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Professional Education In Medicine And Law: Structural Differences, Common Failings, Possible Opportunities, Roger C. Cramton
Cleveland State Law Review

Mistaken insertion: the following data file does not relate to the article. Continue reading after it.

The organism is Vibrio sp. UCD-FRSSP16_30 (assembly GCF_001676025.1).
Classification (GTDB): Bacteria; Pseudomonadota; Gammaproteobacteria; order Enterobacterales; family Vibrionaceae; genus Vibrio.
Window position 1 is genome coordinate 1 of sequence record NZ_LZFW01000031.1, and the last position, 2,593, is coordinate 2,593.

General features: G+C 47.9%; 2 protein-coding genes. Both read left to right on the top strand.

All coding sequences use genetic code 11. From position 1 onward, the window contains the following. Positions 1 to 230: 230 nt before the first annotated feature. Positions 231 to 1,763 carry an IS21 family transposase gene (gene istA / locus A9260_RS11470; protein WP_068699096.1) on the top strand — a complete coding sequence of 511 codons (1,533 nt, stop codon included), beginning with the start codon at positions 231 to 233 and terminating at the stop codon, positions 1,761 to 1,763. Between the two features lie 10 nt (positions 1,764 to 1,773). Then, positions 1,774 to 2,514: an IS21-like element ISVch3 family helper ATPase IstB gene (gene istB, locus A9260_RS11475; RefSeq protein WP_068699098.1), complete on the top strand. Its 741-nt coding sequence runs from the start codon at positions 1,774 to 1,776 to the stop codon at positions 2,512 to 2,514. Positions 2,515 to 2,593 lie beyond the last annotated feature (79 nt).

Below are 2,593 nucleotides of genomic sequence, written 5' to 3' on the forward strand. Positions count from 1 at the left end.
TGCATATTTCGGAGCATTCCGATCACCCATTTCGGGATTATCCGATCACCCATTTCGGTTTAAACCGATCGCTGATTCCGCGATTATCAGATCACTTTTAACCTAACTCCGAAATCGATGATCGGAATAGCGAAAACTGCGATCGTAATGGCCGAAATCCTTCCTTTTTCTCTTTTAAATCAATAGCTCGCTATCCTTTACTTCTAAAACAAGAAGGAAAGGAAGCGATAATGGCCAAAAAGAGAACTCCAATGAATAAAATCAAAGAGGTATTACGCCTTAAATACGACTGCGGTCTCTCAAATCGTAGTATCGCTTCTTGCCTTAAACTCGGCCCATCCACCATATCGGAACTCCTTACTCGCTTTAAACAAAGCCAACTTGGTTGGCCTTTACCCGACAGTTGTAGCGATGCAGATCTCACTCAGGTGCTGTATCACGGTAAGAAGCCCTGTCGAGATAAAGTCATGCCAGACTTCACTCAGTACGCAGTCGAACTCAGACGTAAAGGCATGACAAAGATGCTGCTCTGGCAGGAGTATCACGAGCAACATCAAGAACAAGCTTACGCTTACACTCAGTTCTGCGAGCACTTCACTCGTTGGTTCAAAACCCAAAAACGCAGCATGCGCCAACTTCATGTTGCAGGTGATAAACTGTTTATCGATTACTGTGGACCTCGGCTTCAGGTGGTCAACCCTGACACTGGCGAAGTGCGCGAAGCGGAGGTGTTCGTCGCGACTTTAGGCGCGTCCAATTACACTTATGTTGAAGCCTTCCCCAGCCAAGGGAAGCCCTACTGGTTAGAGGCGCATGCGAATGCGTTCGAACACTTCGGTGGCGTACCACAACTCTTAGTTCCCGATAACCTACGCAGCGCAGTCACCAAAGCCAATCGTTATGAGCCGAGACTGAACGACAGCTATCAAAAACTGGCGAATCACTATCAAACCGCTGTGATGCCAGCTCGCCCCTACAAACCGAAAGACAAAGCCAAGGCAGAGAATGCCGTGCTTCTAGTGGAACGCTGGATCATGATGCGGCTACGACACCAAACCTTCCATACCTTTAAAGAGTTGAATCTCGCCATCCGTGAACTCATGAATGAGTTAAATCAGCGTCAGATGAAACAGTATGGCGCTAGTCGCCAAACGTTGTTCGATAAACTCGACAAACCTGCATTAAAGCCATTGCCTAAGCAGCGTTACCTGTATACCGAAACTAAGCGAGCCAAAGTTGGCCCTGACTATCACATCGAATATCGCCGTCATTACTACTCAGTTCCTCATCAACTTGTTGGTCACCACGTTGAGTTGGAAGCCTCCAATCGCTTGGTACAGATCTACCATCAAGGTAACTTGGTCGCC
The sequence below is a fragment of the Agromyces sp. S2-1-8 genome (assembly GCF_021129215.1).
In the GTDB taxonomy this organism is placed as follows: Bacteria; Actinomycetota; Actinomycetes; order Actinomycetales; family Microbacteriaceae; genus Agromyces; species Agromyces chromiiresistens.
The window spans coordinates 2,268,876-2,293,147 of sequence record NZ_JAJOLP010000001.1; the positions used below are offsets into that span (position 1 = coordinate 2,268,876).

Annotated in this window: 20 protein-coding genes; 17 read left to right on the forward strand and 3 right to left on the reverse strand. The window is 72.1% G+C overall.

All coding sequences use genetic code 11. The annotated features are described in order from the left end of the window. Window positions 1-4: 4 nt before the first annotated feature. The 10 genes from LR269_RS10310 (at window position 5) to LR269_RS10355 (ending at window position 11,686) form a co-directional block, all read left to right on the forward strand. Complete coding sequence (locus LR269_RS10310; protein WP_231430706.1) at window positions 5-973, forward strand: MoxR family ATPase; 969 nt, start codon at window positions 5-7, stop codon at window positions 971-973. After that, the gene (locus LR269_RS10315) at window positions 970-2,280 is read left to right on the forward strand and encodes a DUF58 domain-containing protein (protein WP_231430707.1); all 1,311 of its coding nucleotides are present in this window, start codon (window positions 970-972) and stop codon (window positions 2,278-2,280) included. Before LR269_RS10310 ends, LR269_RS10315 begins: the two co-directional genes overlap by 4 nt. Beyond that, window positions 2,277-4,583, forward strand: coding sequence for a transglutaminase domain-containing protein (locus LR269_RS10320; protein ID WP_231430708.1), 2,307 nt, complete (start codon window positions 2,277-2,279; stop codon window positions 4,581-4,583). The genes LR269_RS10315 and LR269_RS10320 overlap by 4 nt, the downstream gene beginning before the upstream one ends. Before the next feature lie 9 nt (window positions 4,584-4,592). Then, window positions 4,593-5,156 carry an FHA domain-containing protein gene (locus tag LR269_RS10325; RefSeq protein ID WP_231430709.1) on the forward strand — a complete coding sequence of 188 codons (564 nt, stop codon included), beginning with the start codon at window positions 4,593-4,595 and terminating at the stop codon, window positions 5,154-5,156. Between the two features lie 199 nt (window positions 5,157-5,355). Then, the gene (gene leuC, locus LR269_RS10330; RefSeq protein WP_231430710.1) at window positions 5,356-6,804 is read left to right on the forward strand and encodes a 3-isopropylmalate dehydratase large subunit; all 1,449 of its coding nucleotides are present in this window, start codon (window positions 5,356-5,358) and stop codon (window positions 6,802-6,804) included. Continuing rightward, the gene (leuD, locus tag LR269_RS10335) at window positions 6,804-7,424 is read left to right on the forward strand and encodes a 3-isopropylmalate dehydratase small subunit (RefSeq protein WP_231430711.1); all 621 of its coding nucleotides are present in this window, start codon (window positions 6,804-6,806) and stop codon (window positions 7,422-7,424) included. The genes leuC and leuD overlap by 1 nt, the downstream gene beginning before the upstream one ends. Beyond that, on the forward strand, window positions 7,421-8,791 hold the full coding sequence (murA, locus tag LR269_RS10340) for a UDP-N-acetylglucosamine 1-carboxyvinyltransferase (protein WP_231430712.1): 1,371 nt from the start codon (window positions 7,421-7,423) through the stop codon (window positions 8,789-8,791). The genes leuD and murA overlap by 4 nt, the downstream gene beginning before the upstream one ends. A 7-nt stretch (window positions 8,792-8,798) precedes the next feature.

Medicine and law emerged in the early decades of the twentieth century as strong, highly organized professions with high status, increasing rewards, and growing autonomy. Professional claims of esoteric knowledge, collegial solidarity, and disinterestedness were accepted by members of the profession and the general public. Professional schools in both disciplines forged university connections and achieved dominant positions in the preparation of new professionals. Patterns of medical and legal education established during this formative period, extending roughly from 1890 to 1920, have been highly persistent. Despite these similarities, educators in the two professions have proceeded in isolation from one another. There ...